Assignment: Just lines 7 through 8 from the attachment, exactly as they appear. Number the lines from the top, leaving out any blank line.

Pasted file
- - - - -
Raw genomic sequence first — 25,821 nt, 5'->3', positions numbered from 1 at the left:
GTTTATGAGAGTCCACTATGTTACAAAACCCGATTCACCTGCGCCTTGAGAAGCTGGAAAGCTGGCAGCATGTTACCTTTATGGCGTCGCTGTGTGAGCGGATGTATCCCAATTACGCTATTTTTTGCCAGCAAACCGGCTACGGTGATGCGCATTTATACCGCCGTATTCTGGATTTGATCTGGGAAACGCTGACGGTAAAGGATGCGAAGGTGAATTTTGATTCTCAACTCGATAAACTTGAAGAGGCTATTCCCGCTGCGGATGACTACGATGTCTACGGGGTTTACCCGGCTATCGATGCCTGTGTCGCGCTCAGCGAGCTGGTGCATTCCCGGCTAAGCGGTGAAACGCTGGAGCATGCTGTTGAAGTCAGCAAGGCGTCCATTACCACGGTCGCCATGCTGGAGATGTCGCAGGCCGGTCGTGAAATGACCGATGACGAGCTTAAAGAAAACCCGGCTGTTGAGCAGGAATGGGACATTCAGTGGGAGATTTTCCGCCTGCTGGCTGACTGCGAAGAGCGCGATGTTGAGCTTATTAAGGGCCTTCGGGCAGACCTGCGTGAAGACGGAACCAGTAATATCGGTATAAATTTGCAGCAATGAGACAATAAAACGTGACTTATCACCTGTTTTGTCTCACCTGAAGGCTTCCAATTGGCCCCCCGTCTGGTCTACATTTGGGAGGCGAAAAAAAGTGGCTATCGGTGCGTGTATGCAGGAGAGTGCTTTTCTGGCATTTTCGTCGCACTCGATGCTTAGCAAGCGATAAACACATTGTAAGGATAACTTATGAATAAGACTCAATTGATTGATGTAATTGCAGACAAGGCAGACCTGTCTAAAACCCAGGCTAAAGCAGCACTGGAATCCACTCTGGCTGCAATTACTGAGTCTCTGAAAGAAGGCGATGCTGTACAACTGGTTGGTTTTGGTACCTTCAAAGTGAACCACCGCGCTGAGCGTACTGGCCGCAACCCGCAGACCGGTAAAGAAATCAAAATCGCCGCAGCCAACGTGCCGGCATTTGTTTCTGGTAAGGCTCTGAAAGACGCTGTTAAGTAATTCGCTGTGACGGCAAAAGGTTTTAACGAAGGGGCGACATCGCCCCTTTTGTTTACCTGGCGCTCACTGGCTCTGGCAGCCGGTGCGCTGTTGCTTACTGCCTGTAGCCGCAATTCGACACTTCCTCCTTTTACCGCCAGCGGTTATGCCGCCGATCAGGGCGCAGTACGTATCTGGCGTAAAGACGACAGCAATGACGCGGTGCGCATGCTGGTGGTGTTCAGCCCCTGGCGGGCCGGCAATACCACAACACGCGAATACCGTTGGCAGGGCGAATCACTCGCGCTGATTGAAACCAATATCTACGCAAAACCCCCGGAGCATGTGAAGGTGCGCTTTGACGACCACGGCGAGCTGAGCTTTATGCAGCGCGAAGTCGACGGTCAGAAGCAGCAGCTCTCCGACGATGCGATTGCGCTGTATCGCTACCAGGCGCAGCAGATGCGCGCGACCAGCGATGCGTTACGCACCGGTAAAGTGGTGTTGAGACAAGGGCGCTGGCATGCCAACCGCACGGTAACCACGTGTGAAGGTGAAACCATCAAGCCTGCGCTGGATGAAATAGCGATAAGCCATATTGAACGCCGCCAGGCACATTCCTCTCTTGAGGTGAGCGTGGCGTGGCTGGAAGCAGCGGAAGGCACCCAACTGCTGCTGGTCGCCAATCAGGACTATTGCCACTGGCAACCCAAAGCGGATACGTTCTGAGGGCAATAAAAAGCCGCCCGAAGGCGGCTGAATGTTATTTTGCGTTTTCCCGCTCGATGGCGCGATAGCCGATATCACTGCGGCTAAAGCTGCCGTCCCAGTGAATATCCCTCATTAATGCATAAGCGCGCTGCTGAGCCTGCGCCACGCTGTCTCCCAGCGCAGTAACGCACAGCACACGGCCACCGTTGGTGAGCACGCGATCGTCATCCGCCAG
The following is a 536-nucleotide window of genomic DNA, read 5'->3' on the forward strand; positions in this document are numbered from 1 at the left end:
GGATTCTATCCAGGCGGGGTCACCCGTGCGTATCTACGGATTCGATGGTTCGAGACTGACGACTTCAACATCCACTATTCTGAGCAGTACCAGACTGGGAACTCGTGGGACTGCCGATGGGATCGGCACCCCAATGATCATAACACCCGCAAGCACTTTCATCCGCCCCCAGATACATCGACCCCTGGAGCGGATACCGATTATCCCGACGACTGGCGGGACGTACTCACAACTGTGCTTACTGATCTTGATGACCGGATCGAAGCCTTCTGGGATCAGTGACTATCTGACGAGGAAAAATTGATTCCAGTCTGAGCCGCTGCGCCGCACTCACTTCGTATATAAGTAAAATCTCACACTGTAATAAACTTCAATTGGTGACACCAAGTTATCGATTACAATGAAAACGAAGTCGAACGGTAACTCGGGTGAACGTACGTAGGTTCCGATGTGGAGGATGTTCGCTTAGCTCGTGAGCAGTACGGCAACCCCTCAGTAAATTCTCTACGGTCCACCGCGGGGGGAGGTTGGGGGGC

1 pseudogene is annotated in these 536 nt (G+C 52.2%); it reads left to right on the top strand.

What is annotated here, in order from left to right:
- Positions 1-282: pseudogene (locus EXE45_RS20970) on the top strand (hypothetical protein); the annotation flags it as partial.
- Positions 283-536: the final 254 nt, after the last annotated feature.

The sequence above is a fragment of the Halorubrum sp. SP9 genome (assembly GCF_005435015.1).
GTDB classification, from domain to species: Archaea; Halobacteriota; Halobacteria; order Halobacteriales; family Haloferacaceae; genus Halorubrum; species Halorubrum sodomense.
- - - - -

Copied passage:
- Positions 1-282: pseudogene (locus EXE45_RS20970) on the top strand (hypothetical protein); the annotation flags it as partial.
- Positions 283-536: the final 254 nt, after the last annotated feature.